Cash management

Why e-FX is rocket science

August 2019

How is technology supporting clients and providers in maximising FX market opportunities? Graham Buck talks to Deutsche Bank’s Head of E-FX David Leigh in the run-up to Sibos London 2019 about FX that knows what corporates need before they do…

Just as the cavalry supposedly turned up in the nick of time to save the day, so new technology has arrived to accelerate overdue transformation processes across a spectrum of financial services just as customers grow restless. The FX market is no exception; seamless, end-to-end trading efficiency that extends from front end execution to back office processing has long been the ideal sought by market participants.

The next generation workflow systems introduced in recent times, accompanied by the adoption of application programming interfaces (APIs) and the widespread use of connectivity standards, mean that this goal can now be achieved while real-time cross border FX payments become a realistic target.

David Leigh

David Leigh

Head of E-FX Deutsche Bank Corporate Bank

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Intuition

“Historically, the FX market put the onus on clients to work out precisely what their needs were beforehand before they came to the market with a specific trade to be executed,” says David Leigh, global head of FX spot and electronic trading at Deutsche Bank.

“More recently, the trend has been for the FX market to move closer to the client’s needs and respond better to their particular workflows and the nature of trades requiring execution. This has seen DB’s efficiencies focused on working out the most suitable hedge and how the FX risk can best be netted.” The change reflects, in part, the steady increase in the volume of cross-border transactions.

Leigh will outline the advances in direct connectivity between platforms and FX risk managers at Sibos 2019 in September, as the keynote speaker for a day one afternoon presentation titled “How asset managers, corporates and their servicing banks are changing FX workflows to prepare for the next digital age.”

 

Workflow solutions

“Institutional clients have operational overheads and other costs involved in FX; for example, those relating to their investments in various countries and the currency hedges that are regularly needed,”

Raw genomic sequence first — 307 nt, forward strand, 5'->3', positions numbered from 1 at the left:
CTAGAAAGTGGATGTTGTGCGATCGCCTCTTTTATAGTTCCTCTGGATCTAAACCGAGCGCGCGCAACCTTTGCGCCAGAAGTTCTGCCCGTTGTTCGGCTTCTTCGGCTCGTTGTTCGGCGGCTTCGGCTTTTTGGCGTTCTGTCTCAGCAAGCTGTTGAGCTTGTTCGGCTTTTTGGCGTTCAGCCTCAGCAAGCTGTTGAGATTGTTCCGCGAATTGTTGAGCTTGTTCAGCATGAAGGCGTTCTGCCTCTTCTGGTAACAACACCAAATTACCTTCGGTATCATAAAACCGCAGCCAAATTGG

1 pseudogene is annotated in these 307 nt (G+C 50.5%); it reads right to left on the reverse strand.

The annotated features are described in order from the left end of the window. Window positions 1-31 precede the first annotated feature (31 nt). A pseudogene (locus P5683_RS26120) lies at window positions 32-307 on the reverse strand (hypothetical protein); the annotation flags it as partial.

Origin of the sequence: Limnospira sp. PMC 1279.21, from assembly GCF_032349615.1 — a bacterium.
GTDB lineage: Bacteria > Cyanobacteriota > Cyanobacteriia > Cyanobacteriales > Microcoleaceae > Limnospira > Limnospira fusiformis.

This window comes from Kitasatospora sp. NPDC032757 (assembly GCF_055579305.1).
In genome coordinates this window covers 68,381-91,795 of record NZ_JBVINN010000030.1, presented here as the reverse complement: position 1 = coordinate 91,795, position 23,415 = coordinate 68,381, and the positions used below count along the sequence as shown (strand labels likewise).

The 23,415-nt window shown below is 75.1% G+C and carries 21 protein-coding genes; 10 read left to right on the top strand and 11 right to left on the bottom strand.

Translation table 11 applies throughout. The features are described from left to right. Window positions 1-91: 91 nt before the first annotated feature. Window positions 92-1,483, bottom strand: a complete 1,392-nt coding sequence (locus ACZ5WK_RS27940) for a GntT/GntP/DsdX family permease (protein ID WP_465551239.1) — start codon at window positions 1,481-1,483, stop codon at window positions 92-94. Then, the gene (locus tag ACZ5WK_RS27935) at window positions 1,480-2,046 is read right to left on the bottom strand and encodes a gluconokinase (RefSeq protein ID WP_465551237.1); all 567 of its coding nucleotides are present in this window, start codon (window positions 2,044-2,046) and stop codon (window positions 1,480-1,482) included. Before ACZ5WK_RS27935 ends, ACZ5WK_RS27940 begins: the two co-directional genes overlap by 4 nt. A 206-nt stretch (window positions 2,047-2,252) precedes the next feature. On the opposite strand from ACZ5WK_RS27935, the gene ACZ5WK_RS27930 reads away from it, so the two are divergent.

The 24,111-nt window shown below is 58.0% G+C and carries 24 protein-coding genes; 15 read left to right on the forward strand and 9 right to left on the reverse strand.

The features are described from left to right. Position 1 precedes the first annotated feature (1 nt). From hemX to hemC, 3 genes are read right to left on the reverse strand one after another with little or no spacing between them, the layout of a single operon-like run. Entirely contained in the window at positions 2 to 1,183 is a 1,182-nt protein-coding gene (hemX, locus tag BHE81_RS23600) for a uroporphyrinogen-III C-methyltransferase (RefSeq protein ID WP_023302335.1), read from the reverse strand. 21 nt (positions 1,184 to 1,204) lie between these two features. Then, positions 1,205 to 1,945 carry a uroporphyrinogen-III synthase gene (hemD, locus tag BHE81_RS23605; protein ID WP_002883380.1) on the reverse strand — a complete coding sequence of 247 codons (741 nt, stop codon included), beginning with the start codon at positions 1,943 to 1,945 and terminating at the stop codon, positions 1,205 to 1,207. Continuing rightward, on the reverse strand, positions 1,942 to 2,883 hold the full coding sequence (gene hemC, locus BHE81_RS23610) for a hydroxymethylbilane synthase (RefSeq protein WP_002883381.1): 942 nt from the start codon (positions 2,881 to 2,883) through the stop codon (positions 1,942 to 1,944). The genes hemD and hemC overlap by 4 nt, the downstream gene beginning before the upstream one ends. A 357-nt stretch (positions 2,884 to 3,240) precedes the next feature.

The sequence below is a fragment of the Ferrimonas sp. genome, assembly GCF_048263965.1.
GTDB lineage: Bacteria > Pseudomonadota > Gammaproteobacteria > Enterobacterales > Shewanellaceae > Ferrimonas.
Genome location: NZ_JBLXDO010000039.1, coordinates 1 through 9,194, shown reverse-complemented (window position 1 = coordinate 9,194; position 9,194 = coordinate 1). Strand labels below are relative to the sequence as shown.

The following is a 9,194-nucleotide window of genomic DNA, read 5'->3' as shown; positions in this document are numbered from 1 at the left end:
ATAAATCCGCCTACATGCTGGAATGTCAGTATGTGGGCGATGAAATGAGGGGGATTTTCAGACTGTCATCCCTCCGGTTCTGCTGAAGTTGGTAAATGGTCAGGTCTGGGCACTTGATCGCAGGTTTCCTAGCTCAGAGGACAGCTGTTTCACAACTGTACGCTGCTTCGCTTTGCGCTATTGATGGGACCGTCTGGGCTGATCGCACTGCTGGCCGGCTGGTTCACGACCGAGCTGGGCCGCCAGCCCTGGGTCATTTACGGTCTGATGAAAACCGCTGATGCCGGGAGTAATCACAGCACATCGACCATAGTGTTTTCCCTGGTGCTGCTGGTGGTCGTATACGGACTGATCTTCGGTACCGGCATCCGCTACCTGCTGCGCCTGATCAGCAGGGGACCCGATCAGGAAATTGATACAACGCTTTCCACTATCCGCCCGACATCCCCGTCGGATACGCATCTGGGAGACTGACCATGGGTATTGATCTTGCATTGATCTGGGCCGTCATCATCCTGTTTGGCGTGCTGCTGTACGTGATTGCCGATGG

says David Leigh, Head of E-FX Deutsche Bank Corporate Bank

The session will examine how the newest workflow solutions further integrate buy side FX execution and treasury systems to their servicing banks. As the preview notes, “end to end, an FX workflow can involve many independent technology systems, so the opportunity to deliver a single end-to-end workflow solution is huge.”

The 2019 event comes as both institutional and corporate clients are stepping up their investment in these solutions. Corporates are keen to eliminate manual processes through automation and many of their treasury departments are seeking to centralise their FX decision making, while the institutional side is focused on maximising efficiencies in the FX market through automating its more basic operational tasks. As flow noted in ‘Hedge with an edge’, “By digitising and automating workflows, treasurers will not only achieve operational efficiency, but will also be able to access and build better, timelier data that in turn will enhance trend analysis and the understanding of the drivers of exposures, as well as enable more accurate forecasting.”

Tech innovation and improved connectivity make it possible for FX pricing and transactions to be embedded directly within client workflows. In this way, simple processes from making payments to settling invoices, to complex balance sheet management, and cross-border regulatory compliance can all have embedded FX capabilities.

 

Deutsche Bank capability

“Thanks to developments in technology these can now be captured in their system, which can then ‘talk’ to DB’s system and enable the optimal hedge to be devised. This allows time to be freed up for more valuable work while also creating an audit trail.”

One notable trend is the growing number of clients bringing their FX transactions in-house and no longer sending out dollars or euros to various points around the globe. “Deutsche Bank can carry out the currency conversion on their behalf and settle locally,” explains Leigh. “The efficiency savings are considerable particularly where, say, the client is active in 20 different locations.

He adds, “A further use case that we’re now seeing more of is the ability to plug tradeable FX risks into systems for execution. This enables an internal rate to be captured that will be the same as the post-execution rate and removes the need for a series of reconciliations.”

The Sibos session, which is targeted at representatives from both the corporate sector and the fintech community will dig deeper into these developments. It will also assess the likely further development of workflow technologies as the tech revolution continues to open up new possibilities. The revolution is still in progress.

David Leigh is speaking 15.15 to 16:00 on 23 September at Sibos London 2019, which takes place at the ExCel Centre

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